The Crusader Enemy
Between 1100 and 1138, the emperor of Constantinople and the Crusaders fight against each other
ALEXIUS COMNENUS, the Christian emperor of Constantinople, had distrusted the Crusaders from the beginning.
As each German and Italian and Frankish nobleman arrived in Constantinople with his own private army, ready to cross over the Bosphorus Strait and face the enemy, Alexius had demanded a sacred oath. Whatever “cities, countries or forces he might in future subdue . . . he would hand over to the officer appointed by the emperor.” They were, after all, there to fight for Christendom; and Alexius Comnenus was the ruler of Christendom in the east.1
Just as Alexius had feared, the chance to build private kingdoms in the Holy Land proved too tempting.
The first knight to bite the apple was the Norman soldier Bohemund, who had arrived in Constantinople at the start of the First Crusade and immediately became one of the foremost commanders of the Crusader armies. Spearheading the capture of the great city Antioch in 1098, Bohemund at once named himself its prince and flatly refused to honor his oath. (“Bohemund,” remarked Alexius’s daughter and biographer, Anna, “was by nature a liar.”) By 1100, Antioch had been joined by two other Crusader kingdoms—the Kingdom of Jerusalem and the County of Edessa—and Bohemund himself was busy agitating the Christians of Asia Minor against Byzantium. By 1103, Bohemund was planning a direct attack against the walls of Constantinople itself.2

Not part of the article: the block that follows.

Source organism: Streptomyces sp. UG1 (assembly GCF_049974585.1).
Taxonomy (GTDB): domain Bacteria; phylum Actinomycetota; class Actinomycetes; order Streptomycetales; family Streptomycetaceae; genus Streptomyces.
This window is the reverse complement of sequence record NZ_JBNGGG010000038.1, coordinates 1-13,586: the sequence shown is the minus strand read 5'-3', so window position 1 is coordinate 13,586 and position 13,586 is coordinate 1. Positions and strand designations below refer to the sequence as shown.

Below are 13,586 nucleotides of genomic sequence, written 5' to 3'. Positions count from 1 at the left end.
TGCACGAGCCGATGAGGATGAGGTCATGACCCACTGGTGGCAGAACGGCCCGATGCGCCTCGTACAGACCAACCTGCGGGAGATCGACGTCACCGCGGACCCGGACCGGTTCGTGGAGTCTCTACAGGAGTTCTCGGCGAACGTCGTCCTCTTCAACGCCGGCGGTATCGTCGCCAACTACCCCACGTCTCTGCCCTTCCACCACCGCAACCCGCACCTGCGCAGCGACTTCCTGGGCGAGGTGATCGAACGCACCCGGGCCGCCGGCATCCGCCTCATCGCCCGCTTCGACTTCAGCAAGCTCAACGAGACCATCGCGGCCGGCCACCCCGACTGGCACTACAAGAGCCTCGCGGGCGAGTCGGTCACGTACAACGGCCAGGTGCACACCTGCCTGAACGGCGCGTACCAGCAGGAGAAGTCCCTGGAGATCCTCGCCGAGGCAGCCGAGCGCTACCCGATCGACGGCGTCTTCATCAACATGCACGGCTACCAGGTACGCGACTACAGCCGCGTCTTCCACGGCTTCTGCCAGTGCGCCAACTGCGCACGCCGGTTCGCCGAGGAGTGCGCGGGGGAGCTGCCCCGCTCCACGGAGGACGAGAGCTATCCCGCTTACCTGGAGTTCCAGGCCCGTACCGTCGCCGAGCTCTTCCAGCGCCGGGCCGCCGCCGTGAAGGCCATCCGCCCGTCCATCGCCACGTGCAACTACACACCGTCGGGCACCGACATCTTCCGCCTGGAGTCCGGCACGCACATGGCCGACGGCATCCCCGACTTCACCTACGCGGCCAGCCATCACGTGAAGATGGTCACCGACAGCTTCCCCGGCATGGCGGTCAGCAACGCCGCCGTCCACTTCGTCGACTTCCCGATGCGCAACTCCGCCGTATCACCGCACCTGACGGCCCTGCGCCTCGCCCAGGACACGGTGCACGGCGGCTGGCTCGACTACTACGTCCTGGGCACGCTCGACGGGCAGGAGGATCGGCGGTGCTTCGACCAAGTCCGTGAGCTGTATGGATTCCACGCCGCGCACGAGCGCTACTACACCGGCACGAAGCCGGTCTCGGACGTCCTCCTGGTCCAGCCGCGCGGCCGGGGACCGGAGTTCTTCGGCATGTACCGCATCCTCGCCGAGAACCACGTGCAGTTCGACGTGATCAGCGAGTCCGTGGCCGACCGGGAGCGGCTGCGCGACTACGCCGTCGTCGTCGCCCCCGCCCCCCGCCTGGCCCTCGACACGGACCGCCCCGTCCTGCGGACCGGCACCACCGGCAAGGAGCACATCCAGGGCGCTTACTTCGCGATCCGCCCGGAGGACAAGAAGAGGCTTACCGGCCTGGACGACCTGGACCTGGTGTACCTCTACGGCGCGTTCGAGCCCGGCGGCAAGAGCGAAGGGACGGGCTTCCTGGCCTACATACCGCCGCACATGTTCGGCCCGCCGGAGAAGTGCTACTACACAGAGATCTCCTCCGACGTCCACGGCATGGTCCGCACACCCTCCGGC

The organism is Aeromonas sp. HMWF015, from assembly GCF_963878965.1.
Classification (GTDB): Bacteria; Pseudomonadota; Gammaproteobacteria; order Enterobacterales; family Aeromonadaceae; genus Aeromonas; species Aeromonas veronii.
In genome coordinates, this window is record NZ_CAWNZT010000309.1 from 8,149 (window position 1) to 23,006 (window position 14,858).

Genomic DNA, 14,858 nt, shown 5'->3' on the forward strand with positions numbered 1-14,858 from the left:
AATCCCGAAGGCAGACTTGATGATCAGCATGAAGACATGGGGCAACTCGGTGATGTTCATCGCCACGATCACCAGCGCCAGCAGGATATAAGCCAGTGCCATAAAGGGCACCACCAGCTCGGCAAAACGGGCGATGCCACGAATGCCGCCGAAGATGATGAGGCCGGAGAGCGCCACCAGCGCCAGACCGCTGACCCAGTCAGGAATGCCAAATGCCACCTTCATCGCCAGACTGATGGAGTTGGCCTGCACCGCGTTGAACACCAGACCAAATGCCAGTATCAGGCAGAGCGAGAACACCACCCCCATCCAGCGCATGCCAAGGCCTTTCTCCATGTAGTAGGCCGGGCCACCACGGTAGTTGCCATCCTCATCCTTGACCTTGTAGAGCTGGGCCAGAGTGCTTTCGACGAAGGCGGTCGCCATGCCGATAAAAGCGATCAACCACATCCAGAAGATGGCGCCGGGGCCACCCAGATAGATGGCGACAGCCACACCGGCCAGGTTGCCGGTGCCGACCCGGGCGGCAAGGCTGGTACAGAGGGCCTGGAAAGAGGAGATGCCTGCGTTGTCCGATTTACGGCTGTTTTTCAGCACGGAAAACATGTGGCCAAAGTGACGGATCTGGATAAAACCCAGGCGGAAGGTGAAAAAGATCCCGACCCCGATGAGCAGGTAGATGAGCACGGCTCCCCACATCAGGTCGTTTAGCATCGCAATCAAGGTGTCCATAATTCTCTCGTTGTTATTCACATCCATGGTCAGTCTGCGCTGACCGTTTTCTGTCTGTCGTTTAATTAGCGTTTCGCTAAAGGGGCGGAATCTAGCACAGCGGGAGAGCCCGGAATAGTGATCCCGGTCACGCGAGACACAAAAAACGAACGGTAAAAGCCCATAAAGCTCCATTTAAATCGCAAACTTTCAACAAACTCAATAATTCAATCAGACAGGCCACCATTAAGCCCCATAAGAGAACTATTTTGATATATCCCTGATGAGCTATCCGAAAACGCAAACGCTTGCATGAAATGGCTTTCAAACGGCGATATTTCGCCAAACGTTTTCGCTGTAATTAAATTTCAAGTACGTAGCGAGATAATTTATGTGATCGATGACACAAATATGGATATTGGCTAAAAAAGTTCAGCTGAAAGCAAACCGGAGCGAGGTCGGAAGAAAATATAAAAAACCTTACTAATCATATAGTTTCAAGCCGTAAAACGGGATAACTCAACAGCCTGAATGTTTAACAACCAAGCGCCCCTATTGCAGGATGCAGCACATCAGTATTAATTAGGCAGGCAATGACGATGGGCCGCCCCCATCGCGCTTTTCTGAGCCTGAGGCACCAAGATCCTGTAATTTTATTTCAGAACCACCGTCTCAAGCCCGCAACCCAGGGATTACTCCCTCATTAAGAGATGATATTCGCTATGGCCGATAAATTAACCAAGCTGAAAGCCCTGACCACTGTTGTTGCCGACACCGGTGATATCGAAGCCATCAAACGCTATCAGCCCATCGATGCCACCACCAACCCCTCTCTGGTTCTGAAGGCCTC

To mount this assault, Bohemund needed to recruit more soldiers. The most likely source for reinforcements was Italy; Bohemund’s late father, Robert Guiscard, had conquered himself a kingdom in the south of Italy (the grandly named “Dukedom of Apulia and Calabria”), and Bohemund, who had been absent from Italy since heading out on crusade, had theoretically inherited its crown. Alexius knew this as well as Bohemund did, so Byzantine ships hovered in the Mediterranean, waiting to intercept any Italy-bound ships from the principality of Antioch.
So Bohemund was forced to be sneaky. Anna Comnena tells us that he spread rumors everywhere:
“Bohemond,” it was said, “is dead.” . . . When he perceived that the story had gone far enough, a wooden coffin was made and a bireme prepared. The coffin was placed on board and he, a still breathing “corpse,” sailed away from Soudi, the port of Antioch, for Rome. . . . At each stop the barbarians tore out their hair and paraded their mourning. But inside Bohemond, stretched out at full length, was . . . alive, breathing air in and out through hidden holes. . . . [I]n order that the corpse might appear to be in a state of rare putrefaction, they strangled or cut the throat of a cock and put that in the coffin with him. By the fourth or fifth day at the most, the horrible stench was obvious to anyone who could smell. . . . Bohemond himself derived more pleasure than anyone from his imaginary misfortune.3
Bohemund was a rascal and an opportunist, but he almost always got what he wanted; when he arrived in Italy and staged a victorious resurrection, he was able to rouse great public enthusiasm for his fight against Byzantium. In fact, his conquest of Antioch in the east had given him hero stature back in Italy. People swarmed to see him, says one contemporary historian, “as if they were going to see Christ himself.”4